Santander Bank’s cultural centre in Porto Alegre closed art exhibition ‘Queermuseu – Cartografias da Diferençana Arte Brasileira’ (Queer museum – Cartographies of Difference in Brazilian Art) on 10 September 2017, a month ahead of schedule. The decision came as Terça Livre, a small Christian group, published a video on Facebook, criticizing the artworks in the exhibition because they allegedly contained allusions to “paedophilia”, “bestiality” and “blasphemy”. The video and campaign was then shared and boosted by Movimento Brasil Livre (Free Brasil Movement), a group with over 2.5 million subscribers, which helped it garner over 1.5 million views.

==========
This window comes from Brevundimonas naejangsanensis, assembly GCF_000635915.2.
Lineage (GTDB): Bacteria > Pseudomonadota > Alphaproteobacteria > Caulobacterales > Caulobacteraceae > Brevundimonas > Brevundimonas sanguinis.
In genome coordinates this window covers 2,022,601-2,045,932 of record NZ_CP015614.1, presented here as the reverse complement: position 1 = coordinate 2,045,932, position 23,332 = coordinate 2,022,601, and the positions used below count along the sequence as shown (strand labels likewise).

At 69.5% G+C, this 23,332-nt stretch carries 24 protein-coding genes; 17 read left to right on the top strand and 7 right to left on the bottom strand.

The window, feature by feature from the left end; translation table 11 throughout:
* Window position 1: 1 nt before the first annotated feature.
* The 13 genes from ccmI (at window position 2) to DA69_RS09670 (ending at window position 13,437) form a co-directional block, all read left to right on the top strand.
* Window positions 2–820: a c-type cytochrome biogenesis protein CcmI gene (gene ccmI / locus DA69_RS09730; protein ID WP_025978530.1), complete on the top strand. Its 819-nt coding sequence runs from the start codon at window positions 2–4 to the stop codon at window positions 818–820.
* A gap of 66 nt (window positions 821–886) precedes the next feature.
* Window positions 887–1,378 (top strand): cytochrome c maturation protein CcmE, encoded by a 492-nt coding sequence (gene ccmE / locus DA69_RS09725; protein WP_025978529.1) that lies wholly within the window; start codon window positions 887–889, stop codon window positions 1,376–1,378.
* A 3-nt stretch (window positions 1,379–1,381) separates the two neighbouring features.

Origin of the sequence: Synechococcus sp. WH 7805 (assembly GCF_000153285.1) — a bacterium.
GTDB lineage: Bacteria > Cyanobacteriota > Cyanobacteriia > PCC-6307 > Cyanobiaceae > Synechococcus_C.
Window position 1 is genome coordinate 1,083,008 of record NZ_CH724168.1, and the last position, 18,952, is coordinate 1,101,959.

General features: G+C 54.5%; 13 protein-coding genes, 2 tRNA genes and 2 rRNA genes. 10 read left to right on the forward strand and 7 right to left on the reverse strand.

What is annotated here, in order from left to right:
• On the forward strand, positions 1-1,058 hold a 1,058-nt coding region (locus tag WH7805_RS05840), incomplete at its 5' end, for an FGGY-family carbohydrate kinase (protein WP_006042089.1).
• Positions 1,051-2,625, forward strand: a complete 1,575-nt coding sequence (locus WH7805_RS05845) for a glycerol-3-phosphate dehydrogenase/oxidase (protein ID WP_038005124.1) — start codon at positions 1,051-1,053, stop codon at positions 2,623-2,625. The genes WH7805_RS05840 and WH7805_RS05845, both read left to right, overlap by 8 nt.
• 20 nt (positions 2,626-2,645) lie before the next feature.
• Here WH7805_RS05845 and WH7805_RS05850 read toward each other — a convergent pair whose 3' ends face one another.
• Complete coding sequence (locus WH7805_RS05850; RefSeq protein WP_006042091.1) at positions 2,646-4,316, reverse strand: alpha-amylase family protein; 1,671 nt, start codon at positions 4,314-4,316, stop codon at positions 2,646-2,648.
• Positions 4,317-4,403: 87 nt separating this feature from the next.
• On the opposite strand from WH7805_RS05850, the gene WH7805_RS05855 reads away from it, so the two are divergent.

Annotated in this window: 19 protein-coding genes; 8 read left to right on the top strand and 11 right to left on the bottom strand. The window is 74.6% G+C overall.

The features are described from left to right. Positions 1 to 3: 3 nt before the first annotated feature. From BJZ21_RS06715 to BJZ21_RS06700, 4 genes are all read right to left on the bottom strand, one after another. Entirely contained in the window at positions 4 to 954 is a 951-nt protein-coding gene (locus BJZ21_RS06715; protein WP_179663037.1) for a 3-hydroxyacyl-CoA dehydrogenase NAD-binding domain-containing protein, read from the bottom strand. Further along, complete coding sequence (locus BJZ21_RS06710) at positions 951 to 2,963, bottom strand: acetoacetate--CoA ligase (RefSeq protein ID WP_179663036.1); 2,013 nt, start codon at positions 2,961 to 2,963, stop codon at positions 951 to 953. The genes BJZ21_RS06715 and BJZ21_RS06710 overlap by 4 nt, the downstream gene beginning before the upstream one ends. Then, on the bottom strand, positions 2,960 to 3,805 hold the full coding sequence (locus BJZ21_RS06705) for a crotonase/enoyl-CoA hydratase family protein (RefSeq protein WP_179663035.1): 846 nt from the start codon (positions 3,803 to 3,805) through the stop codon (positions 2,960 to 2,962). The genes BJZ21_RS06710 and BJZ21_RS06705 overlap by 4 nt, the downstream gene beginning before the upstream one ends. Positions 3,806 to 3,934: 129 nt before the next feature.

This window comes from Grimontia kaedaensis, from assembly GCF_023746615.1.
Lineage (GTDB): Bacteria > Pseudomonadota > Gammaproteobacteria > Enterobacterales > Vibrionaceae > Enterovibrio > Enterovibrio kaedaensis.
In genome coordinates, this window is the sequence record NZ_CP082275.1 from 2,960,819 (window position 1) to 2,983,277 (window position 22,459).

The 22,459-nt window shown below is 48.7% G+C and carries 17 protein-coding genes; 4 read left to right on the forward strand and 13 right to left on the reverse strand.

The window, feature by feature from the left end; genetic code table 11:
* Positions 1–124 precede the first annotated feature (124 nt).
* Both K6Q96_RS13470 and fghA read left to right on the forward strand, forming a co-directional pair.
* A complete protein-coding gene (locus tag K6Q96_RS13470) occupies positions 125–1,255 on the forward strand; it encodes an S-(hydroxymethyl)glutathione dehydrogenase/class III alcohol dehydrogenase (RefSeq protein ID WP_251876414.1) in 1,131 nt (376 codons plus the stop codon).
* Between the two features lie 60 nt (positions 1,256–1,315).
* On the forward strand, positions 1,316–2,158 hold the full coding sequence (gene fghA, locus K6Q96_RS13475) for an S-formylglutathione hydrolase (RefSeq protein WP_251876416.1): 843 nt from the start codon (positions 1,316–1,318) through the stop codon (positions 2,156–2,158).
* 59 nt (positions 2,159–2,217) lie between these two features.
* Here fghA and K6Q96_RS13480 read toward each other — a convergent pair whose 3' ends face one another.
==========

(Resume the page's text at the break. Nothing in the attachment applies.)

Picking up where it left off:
The allegations sparked a wave of criticism against the centre, which ultimately decided to close the exhibition and issue a public apology to “anyone who felt offended by any work that was part of the exhibition”, reported The Guardian.
Out of the 263 artworks, amongst which were creations by prominent artists Candido Portinari and Lygia Clark, the most controversial contained images such as those of fully-dressed children with words like “transvestite” or “gay child” spray-painted on them, sacramental wafers with words such as “vagina” and “tongue” written on them, and a monkey in the Virgin Mary’s arms, reported The New York Times.
The Terça Livre activists, joined by religious authorities and some members of the LGBT community who felt offended by how its members seem to be portrayed, called for a boycott of the exhibition. Exhibition curator Gaudêncio Fidelis stated that these reactions were borne out of fear, because this exhibition “deals with issues of identity”.